Music: Pianist Michael Habermann (Woman's Club, University
Every score composed by Kaikhosru Shapurji Sorabji and published after 1936 carries this warning: "All rights including that of performance reserved for all countries by the composer."
Note the wording carefully. It amounts to a complete ban on public performances by anyone other than Sorabji himself. And Sorabji does not deign to play in public.
Enter Michael Habermann. While living in Mexico several years ago the gifted American pianist liked to frequent a British bookstore. One day, browsing among the books on photography, he happened to notice a score by Sorabji. The music was transcendentally difficult to play, but the price -- $1 -- was right.
Notes, Notes, Notes
Habermann fooled around with the piece, believing at first that it might be literally impossible to play. Sorabji never uses one note where a dozen or two will serve just as well.
Soon, however, almost in spite of himself, Habermann was hooked. He began to memorize a couple of measures at a time. Meanwhile he obtained additional Sorabji scores. And he began to learn something about the enigmatic composer.
Sorabji was born in England in 1892, the son of a Parsee father and a Spanish-Sicilian mother. He was an early disciple of Ferruccio Busoni, the Italian composer and pianist who also had a tendency toward the mystically monumental.
In 1936 a hapless virtuoso attempted a public performance of one of Sorabji's more modest efforts -- a movement only 45 minutes long -- and required twice that amount of time to deliver its thousands of notes. Sorabji heard about it and issued his unusual ban.
Sent a tape
More than 40 years passed before Habermann shyly initiated a correspondence with the fiercely independent composer. Sorabji showed little inclination to answer questions about himself. But when he heard a tape of Habermann playing his pieces, he was astonished at the young American's keyboard prowess. In fact, he bestowed his blessings upon the first public performance in four decades.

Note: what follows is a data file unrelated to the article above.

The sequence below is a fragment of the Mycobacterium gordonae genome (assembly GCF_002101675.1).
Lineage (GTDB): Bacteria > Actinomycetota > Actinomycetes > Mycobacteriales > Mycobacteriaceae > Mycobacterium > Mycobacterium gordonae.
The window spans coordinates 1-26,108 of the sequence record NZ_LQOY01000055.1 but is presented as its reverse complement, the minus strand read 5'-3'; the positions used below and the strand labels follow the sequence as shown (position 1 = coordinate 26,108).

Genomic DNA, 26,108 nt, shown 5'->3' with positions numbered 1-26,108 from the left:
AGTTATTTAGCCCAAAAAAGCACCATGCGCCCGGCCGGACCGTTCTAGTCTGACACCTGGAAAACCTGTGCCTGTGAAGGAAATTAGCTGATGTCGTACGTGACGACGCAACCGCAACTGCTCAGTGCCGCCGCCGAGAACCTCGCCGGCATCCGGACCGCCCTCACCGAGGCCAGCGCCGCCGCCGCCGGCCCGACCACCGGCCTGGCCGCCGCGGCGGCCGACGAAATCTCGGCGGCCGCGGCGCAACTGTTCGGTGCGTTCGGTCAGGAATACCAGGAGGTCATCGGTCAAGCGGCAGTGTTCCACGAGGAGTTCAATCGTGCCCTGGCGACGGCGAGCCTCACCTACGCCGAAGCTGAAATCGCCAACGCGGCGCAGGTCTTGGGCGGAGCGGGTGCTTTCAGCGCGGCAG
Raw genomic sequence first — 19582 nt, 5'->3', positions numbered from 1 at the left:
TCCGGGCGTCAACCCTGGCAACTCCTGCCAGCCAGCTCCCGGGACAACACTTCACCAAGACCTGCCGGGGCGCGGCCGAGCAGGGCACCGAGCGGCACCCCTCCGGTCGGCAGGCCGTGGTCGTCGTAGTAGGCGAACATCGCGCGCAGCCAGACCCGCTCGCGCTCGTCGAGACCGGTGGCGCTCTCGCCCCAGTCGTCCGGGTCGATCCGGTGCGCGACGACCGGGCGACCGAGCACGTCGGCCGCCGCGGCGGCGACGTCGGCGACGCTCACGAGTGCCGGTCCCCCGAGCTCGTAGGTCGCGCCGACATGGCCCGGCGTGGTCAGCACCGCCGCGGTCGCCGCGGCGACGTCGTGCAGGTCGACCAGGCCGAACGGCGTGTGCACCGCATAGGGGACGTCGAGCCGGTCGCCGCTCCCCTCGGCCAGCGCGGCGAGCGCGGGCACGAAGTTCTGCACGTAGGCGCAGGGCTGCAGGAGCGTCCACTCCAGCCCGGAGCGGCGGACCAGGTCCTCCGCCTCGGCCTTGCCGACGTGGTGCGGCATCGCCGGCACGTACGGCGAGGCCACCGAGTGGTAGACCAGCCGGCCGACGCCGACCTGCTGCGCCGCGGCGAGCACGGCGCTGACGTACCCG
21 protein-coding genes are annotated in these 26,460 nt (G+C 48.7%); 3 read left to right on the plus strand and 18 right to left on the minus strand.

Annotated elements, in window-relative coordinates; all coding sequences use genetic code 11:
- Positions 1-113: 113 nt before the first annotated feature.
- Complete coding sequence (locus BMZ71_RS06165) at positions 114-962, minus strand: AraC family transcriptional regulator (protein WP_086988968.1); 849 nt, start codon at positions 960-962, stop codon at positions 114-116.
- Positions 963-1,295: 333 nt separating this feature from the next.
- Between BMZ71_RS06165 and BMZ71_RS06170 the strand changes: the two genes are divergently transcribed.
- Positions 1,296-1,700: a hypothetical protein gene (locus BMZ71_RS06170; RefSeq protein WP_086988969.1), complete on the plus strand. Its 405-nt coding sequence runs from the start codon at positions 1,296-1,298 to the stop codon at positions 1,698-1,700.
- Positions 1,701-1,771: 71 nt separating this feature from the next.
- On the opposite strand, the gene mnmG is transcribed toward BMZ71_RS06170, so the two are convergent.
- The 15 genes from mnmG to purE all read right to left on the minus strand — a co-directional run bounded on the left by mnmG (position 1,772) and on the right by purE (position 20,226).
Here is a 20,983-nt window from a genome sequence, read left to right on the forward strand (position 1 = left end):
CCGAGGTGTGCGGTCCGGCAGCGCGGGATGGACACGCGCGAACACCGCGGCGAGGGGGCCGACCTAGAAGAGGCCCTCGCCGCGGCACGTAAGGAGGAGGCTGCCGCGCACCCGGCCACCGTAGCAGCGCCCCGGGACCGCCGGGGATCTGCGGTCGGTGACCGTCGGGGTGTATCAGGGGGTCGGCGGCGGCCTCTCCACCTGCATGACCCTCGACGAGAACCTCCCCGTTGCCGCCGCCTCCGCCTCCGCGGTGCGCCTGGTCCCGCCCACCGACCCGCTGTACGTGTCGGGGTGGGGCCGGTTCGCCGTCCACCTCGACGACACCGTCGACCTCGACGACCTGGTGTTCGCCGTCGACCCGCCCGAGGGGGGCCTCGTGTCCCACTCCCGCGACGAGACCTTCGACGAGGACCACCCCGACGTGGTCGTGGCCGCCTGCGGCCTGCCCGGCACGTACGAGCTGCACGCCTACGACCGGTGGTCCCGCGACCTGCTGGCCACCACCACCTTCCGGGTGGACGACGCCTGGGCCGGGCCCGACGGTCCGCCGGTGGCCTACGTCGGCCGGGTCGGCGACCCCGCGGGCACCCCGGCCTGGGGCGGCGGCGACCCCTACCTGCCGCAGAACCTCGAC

Friday night at the Woman's Club Habermann played a recital that included Sorabji's Perfumed Garden as well as formidable works by Casella, Busoni and Ponce. An unfortunate conflict with a Smetana Trio concert limited the size of his audience and prevented me from hearing him.
However, on Saturday morning I attended his lecture on Sorabji and his music at the University of Richmond, sponsored by the Richmond Music Teachers Association and the Musicians Club. His numerous demonstrations at the keyboard more than justified Sorabji's confidence in him.
Habermann's remarks did not -- could not -- resolve the enigma of Sorabji's personality, although a few quotes from the composer's writings helped to round out a portrait of a highly cultured, educated and disdainfully aristocratic non-conformist. They did help to categorize the music.
Sorabji writes in two veins -- super-impressionistic and super-contrapuntal. In either he scatters notes about by the galaxy, but the impressionist style is atmospheric and rhythmically amorphous while the contrapuntal style is vigorous and pulsating. I much preferred the latter.
Summing up Sorabji, and Habermann playing Sorabji is hard to do. Do you have the feeling it could only have happened in the 20th century?
Copyright ©1980 by Stephen Kennamer, all rights reserved.
Reprinted by permission of Richmond Times Dispatch